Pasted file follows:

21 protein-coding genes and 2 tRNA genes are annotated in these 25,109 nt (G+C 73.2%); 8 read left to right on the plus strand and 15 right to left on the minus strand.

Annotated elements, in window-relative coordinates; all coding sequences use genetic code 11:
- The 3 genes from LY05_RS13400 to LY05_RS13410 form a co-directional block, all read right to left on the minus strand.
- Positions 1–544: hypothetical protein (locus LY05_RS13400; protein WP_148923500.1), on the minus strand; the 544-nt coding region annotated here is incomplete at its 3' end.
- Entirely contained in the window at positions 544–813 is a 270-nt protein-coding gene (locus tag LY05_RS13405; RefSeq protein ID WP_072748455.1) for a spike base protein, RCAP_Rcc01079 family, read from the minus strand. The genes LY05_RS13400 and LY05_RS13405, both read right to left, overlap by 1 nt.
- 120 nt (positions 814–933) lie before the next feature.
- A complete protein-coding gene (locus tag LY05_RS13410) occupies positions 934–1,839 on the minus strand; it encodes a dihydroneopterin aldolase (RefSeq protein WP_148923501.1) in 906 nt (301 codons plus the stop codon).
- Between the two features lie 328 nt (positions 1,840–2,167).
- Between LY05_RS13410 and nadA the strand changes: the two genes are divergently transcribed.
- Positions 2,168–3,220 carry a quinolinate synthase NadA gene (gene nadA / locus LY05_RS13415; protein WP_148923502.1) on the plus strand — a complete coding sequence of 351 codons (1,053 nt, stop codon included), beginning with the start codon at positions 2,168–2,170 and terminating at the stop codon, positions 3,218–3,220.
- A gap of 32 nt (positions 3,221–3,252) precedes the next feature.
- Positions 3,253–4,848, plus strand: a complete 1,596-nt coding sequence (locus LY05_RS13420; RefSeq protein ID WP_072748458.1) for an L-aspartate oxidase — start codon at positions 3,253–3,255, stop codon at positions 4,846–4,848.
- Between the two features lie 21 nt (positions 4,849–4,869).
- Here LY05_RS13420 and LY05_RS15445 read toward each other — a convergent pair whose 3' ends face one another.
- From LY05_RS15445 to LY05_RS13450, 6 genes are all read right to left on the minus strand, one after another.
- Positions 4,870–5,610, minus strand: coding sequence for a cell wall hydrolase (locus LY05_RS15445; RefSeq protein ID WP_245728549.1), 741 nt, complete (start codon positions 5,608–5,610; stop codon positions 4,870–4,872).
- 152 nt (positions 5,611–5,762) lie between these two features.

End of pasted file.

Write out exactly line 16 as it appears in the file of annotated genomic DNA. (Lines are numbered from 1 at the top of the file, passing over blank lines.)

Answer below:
- Positions 4,870–5,610, minus strand: coding sequence for a cell wall hydrolase (locus LY05_RS15445; RefSeq protein ID WP_245728549.1), 741 nt, complete (start codon positions 5,608–5,610; stop codon positions 4,870–4,872).